The principal provisions of The Bail Reform Act of 1984 are found in Section 3142 of Title 18 of The United States Code. As indicated therein, there are two release provisions under post Act law. First, a magistrate may and should order the release of a defendant on an O.R. bond if the facts of the case indicate that the defendant is not likely to flee the Court’s jurisdiction upon release and will not pose a physical danger to the community upon his release:
“The judicial officer shall order the pretrial release of the person on personal recognizance, or upon execution of an unsecured appearance bond in an amount specified by the court, subject to the condition that the person not commit a Federal, State, or local crime during the period of release and subject to the condition that the person cooperate in the collection of a DNA sample from the person if the collection of such a sample is authorized pursuant to section 3 of the DNA Analysis Backlog Elimination Act of 2000 (42 U.S.C. 14135a), unless the judicial officer determines that such release will not reasonably assure the appearance of the person as required or will endanger the safety of any other person or the community.”
Secondly, and as specified in 3142(c), the magistrate may order that a secured appearance or surety bond be posted if either are necessary to assure the defendant’s appearance and the safety of the community. As was the case under The Bail Reform Act of 1966, the new Act also permits the magistrate to consider special conditions of release in either instance such as travel restrictions, pre-trial supervision, reporting requirements and the like. Whatever conditions, if any, are imposed, the litmus test of the new Act is that they be designed to assure the defendant’s appearance and the safety of other persons upon his release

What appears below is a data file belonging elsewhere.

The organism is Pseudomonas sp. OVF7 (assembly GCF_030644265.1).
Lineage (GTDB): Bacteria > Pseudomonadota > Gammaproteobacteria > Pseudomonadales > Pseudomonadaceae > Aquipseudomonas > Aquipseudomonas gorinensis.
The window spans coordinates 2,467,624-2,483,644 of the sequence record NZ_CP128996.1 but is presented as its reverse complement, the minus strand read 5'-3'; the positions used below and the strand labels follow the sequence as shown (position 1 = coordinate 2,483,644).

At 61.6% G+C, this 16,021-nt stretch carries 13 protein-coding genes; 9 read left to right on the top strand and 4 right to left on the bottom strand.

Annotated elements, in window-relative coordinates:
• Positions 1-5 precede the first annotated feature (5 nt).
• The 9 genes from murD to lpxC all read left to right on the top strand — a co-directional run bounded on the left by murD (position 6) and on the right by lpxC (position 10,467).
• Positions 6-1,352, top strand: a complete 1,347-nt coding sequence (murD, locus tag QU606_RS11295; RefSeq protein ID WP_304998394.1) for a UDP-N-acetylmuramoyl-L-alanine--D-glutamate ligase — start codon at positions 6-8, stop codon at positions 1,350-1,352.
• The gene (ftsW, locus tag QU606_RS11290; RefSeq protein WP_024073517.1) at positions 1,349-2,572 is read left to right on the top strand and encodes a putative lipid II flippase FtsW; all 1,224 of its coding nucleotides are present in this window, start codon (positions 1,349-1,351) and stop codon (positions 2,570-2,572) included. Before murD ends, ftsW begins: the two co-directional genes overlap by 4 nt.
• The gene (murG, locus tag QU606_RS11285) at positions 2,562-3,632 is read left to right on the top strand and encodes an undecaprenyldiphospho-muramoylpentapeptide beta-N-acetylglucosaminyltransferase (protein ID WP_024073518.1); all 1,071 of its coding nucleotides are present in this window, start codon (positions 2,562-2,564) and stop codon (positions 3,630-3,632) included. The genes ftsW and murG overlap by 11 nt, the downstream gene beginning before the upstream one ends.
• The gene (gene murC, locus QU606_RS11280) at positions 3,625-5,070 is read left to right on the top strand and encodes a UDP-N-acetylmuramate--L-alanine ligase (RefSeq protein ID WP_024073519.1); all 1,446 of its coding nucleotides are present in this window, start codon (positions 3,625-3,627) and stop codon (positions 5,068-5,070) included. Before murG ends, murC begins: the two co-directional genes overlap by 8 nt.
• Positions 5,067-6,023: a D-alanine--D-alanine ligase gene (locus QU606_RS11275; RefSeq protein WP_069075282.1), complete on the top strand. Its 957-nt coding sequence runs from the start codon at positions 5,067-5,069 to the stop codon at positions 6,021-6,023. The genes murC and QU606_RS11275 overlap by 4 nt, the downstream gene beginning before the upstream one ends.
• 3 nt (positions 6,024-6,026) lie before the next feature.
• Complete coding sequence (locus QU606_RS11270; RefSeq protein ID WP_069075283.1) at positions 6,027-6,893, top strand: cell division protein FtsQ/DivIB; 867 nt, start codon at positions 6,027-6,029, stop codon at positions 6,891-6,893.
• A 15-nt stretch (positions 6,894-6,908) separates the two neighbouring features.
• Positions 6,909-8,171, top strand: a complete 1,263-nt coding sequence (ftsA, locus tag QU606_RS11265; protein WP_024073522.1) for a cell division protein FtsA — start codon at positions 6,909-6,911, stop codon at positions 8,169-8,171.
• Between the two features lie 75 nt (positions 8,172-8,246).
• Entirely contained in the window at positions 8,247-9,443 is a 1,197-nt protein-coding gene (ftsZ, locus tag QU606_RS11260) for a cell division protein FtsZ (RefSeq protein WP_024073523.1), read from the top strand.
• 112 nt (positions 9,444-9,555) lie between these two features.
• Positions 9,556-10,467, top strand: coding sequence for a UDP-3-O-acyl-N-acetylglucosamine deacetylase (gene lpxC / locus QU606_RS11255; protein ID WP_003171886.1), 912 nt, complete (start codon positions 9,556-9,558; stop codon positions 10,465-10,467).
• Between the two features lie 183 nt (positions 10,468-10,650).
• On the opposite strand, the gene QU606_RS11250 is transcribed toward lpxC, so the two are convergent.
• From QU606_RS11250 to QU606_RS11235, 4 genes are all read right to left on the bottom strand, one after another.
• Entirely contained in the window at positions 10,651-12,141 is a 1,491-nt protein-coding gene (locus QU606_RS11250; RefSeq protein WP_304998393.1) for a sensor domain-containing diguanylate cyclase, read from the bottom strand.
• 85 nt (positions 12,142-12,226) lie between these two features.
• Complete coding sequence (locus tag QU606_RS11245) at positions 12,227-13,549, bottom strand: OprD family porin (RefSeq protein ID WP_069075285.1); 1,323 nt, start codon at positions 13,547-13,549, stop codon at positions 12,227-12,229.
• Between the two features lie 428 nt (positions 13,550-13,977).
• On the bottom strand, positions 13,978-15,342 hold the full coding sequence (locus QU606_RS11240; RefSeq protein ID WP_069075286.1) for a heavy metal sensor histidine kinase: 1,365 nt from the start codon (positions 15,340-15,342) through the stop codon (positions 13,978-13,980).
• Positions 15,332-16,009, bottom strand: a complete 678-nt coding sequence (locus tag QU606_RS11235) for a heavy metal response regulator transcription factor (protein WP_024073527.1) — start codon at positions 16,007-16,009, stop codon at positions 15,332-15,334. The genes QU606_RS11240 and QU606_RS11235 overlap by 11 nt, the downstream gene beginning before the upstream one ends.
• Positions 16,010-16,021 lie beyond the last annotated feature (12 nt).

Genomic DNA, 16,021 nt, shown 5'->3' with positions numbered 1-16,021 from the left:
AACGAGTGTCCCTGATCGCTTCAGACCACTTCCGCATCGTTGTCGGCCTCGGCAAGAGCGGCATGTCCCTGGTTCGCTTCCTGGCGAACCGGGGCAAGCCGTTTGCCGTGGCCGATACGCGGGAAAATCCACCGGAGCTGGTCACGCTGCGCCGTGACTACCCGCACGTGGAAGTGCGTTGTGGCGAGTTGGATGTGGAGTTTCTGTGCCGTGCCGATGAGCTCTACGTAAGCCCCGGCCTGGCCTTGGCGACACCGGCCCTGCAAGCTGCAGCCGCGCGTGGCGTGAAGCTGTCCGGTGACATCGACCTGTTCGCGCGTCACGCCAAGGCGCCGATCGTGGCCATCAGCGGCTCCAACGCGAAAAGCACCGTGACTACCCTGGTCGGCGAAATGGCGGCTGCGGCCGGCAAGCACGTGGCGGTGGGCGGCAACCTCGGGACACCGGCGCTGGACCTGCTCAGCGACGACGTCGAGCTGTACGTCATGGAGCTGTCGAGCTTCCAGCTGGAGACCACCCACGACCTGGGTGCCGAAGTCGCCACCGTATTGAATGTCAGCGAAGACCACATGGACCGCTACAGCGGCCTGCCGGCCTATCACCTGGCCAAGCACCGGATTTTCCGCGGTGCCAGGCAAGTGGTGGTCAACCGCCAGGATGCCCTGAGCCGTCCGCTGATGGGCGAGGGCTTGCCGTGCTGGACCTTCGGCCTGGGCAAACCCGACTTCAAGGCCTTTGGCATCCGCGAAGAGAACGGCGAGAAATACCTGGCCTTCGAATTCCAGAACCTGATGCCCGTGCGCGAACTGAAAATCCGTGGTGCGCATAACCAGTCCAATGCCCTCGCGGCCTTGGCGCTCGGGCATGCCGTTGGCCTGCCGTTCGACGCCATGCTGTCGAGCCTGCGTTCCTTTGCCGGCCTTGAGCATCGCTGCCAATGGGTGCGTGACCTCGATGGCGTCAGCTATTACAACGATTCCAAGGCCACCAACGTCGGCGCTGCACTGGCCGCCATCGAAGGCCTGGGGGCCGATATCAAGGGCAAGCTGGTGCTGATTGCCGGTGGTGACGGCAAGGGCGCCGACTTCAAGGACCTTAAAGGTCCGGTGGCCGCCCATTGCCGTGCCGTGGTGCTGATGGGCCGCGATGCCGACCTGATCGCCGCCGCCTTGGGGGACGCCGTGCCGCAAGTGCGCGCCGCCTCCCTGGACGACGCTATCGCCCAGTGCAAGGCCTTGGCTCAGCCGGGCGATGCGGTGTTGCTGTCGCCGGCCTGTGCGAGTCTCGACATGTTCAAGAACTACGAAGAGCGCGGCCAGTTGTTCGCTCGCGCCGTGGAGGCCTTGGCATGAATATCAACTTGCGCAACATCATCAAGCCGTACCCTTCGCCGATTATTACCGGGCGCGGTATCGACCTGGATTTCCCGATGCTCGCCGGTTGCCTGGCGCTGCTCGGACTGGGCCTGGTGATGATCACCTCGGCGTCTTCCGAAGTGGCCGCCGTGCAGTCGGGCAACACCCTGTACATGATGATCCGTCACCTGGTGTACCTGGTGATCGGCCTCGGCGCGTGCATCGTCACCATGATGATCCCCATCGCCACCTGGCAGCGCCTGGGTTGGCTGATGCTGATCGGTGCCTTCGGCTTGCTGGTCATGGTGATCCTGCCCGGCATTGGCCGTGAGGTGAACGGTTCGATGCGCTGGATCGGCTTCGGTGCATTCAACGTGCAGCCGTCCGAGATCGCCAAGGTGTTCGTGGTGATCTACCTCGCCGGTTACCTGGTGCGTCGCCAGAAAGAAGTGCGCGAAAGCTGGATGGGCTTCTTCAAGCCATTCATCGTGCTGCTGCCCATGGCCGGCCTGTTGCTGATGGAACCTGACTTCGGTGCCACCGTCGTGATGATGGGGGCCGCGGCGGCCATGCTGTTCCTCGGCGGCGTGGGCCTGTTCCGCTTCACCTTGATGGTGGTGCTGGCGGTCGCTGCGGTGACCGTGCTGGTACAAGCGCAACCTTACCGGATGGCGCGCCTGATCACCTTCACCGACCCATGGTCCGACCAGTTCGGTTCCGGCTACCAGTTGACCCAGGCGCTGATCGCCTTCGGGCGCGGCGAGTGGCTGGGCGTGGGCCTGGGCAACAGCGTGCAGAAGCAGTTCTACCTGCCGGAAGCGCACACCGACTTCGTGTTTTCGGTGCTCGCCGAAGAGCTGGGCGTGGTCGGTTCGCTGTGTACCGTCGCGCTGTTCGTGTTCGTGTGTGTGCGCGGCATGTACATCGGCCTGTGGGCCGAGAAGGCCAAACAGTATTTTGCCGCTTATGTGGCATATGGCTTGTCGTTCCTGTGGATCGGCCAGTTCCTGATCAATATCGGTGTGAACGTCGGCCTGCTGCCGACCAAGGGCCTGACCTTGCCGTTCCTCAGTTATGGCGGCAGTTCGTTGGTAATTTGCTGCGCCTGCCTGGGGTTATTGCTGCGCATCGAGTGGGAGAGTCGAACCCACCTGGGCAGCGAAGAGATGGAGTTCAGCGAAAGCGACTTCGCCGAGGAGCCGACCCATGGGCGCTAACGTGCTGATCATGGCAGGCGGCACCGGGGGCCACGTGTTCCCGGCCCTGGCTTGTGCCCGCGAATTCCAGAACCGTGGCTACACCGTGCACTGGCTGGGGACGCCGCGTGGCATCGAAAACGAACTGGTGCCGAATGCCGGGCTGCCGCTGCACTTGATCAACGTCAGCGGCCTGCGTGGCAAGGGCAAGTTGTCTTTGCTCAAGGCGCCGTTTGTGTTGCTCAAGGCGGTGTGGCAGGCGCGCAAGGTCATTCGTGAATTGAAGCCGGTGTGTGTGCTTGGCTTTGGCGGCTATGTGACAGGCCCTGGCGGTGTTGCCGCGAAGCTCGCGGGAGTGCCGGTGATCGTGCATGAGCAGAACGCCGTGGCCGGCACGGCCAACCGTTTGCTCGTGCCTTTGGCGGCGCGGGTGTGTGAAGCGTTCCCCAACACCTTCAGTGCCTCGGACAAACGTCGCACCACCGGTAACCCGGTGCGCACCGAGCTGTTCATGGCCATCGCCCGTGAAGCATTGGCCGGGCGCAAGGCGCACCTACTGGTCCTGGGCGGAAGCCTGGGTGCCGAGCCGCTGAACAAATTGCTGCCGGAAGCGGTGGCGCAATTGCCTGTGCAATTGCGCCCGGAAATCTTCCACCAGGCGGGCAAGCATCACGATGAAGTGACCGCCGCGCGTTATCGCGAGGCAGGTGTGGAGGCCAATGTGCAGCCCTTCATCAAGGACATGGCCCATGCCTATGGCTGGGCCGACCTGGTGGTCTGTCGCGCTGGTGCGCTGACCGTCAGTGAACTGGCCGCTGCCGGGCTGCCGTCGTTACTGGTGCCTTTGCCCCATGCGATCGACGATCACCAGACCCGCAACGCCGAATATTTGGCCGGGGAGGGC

Whether a defendant is released with conditions pursuant to 3142(c) or without, pursuant to 3142(b), the new Act requires that the Court impose certain mandatory conditions of release. In all cases where release is granted, a magistrate must impose a condition of release that the defendant will not violate any local, state, or federal law while on release. Moreover, a magistrate must in any order of release specify for and advise the defendant of criminal penalties provided for by the Act which will be triggered by a violation of law while on pre-trial release. Thus, and pursuant to Section 3142(h), a magistrate must advise the defendant in a release order of the penalties if the person is convicted of an offense while on pre-trial release.
Additionally, if released, a defendant will be advised of the criminal penalties which would apply if he failed to appear in Court as scheduled (18 U.S.C. §3146) and will be specifically admonished against and advised of the penalties provided for witness or jury tampering and obstruction of justice (18 U.S.C. §1503, 1510, 1512, 1513). Finally, the released defendant will be advised of the sanctions and penalties which could attach should he violate any condition of release (e.g. a travel or reporting requirement), which could include his immediate arrest, revocation of bond and prosecution for contempt of Court. These punitive provisions are contained in Section 3148.
As is apparent, the main difference in the release provisions today as opposed to those previously in force is the permissible consideration by the magistrate of the defendant’s possible danger to the community when setting special conditions of bond. Even where a magistrate concludes that release is proper under the facts of the case before him, as a condition of release the magistrate may require that the defendant refrain from certain activity and submit himself to certain supervisory restraints that not only will be designed to assure his appearance at trial, but also assure that he will not pose a threat to the safety of others.